"Imminent danger" means the existence of any condition or practice in a mine that could reasonably be expected to cause death or serious personal injury before such condition or practice can be abated.

"Inactive mine" means a mine (i) at which (a) coal or minerals have not been excavated or processed or (b) work, other than examination by a certified person or emergency work to preserve the mine, has not been performed for a period of 30 days at an underground coal mine or for a period of 60 days at a surface mine; (ii) for which a valid license is in effect; and (iii) at which reclamation activities have not been completed.

"Inexperienced underground miner" means a person with less than six months of underground coal mining experience.

"Intake air" means air that has not passed through the last active working place of the split of any working section or any worked-out area, whether pillared or nonpillared, and by analysis contains at least 19.5 percent oxygen and not more than 0.5 percent carbon dioxide and does not contain a hazardous quantity of flammable gas or a harmful quantity of poisonous gas.

"Interested persons" means members of the mine safety committee and other duly authorized representatives of the employees at a mine, MSHA employees, mine inspectors, and, to the extent required by the Act, any other person.

"Main entry" means the principal entry or set of entries driven through the coal bed or mineral deposit and from which cross entries, room entries, or rooms are turned.

"Mine" means any underground coal mine or surface coal mine. Mines that are adjacent to each other and under the same management and that are administered as distinct units are considered separate mines. A site is not considered a mine unless the coal extracted or excavated from it is offered for sale or exchange or used for any other commercial purpose. The area in which coal is excavated under an exemption to the permitting requirements of § 45.2-1009 is not a mine.

"Mine fire" means an unplanned fire not extinguished within 30 minutes of discovery.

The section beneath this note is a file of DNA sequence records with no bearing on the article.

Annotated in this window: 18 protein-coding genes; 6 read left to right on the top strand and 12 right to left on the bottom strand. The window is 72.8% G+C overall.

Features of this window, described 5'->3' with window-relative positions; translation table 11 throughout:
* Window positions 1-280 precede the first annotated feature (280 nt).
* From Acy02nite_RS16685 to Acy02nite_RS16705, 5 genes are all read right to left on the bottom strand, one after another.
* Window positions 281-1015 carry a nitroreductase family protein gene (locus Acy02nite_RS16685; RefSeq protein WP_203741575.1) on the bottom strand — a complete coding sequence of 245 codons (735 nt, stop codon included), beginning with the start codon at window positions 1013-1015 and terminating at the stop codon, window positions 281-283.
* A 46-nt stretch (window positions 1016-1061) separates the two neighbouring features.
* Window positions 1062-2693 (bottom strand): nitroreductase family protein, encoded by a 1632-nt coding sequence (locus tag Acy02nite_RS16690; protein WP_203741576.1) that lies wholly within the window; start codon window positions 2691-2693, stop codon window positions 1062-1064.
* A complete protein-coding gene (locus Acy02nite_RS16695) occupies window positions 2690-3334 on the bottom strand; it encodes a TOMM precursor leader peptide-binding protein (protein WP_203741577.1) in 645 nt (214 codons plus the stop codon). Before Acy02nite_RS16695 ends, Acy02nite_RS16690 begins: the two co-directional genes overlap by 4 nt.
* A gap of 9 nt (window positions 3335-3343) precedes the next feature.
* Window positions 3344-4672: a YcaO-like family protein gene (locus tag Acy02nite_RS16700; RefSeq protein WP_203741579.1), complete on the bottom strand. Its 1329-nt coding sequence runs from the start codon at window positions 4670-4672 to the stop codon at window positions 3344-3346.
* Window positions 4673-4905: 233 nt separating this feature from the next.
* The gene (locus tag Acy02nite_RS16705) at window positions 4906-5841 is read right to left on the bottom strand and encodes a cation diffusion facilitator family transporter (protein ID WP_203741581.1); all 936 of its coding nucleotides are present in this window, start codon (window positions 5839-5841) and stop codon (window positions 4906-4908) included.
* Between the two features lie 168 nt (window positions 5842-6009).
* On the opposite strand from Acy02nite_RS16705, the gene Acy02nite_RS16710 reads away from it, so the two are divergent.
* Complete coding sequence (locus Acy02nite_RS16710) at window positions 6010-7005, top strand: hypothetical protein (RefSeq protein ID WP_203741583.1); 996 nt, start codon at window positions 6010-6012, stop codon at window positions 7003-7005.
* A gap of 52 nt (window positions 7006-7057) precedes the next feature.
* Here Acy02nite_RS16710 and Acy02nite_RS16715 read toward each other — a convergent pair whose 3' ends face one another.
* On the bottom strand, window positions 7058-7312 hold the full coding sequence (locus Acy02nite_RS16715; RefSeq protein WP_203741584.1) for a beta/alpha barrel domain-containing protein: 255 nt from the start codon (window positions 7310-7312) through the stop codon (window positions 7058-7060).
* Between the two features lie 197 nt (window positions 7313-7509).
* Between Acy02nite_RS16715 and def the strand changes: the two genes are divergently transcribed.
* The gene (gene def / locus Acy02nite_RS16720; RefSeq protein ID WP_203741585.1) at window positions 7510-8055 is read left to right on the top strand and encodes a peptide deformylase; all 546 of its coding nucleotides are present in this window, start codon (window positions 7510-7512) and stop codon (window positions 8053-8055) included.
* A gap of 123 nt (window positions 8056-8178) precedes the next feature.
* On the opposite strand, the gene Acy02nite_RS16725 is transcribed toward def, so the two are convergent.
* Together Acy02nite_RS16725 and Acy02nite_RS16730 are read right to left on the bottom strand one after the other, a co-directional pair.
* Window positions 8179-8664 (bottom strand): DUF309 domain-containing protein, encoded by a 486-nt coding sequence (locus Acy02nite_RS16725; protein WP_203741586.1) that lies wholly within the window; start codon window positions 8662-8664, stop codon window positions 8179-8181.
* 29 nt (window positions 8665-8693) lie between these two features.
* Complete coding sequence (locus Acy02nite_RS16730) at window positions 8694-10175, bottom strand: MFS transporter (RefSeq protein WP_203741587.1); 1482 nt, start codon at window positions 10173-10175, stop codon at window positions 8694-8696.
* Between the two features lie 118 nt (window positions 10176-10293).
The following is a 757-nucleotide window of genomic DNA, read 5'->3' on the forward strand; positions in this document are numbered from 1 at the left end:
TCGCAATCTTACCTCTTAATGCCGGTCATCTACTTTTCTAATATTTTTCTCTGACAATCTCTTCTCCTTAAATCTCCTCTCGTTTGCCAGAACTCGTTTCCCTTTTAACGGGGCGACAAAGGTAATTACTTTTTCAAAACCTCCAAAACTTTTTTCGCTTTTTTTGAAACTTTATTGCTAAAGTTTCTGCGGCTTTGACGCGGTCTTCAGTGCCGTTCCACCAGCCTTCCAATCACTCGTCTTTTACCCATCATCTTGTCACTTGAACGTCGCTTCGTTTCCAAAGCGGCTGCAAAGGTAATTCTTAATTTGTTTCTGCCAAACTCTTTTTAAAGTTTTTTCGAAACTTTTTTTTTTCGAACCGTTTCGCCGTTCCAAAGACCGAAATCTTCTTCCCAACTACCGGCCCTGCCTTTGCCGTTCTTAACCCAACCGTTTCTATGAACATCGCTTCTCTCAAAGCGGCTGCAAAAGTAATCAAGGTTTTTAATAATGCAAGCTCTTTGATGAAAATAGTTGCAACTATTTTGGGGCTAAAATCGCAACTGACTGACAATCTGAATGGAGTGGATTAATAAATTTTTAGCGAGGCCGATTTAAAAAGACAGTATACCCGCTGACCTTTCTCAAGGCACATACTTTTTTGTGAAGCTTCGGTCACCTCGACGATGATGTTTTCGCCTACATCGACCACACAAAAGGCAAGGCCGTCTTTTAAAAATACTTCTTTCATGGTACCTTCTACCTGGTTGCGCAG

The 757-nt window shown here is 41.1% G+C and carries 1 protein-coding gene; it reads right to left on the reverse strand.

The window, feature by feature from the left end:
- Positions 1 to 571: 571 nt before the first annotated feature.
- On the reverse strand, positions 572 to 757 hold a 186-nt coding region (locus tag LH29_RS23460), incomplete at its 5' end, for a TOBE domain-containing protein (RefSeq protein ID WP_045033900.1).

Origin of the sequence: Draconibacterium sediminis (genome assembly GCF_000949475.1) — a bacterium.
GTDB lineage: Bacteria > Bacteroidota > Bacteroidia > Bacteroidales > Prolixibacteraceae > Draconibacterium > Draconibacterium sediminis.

"Mine foreman" means a person who holds a valid certificate of qualification as a foreman duly issued by action of the Board of Coal Mining Examiners.

"Mine inspector" means a public employee assigned by the Chief or the Director to make mine inspections as required by the Act and other applicable laws.

"Miner" means any individual working in a mine.

"Mineral" means clay, stone, sand, gravel, metalliferous and nonmetalliferous ores, and any other solid material or substance of commercial value excavated in solid form from natural deposits on or in the earth, exclusive of coal and any mineral that occurs naturally in liquid or gaseous form.

"Monthly" means, unless otherwise stated, occurring any time during the period of the first through the last day of a calendar month.

"Mine Safety and Health Administration" or "MSHA" means the federal Mine Safety and Health Administration.

"Operator" means any person who operates, controls, or supervises a mine or any independent contractor performing services or construction at a mine.

"Panel entry" means a room entry.

"Permissible" means a device, process, equipment, or method classified as "permissible" by MSHA, when such classification is adopted by the Chief or the Director, and includes all requirements, restrictions, exceptions, limitations, and conditions attached to such classification by MSHA unless otherwise expressly stated in the Act.

"Return air" means air that has passed through (i) the last active working place on each split or (ii) worked-out areas, whether pillared or nonpillared.

"Room entry" means any entry or set of entries from which rooms are turned.

"Serious personal injury" means any injury that has a reasonable potential to cause death or any injury other than a sprain or strain that requires an admission to a hospital for 24 hours or more for medical treatment.

"Substation" means an electrical installation containing generating or power-conversion equipment and associated electric equipment and parts, such as switchboards, switches, wiring, fuses, circuit breakers, compensators, and transformers.

"Surface coal mine" means (i) the pit and other active and inactive areas of surface extraction of coal; (ii) on-site preparation plants, shops, tipples, and related facilities appurtenant to the extraction and processing of coal; (iii) surface areas for the transportation and storage of coal extracted at the site; (iv) impoundments, retention dams, tailing ponds, and refuse disposal areas appurtenant to the extraction of coal from the site; (v) equipment, machinery, tools, and other property used in or to be used in the extraction of coal from the site; (vi) private ways and roads appurtenant to such areas; and (vii) the areas used to prepare a site for surface coal extraction activities. A site commences being a surface coal mine upon the beginning of any site preparation activity other than exploratory drilling or other exploration activity that does not disturb the surface and ceases to be a surface coal mine upon completion of initial reclamation activities.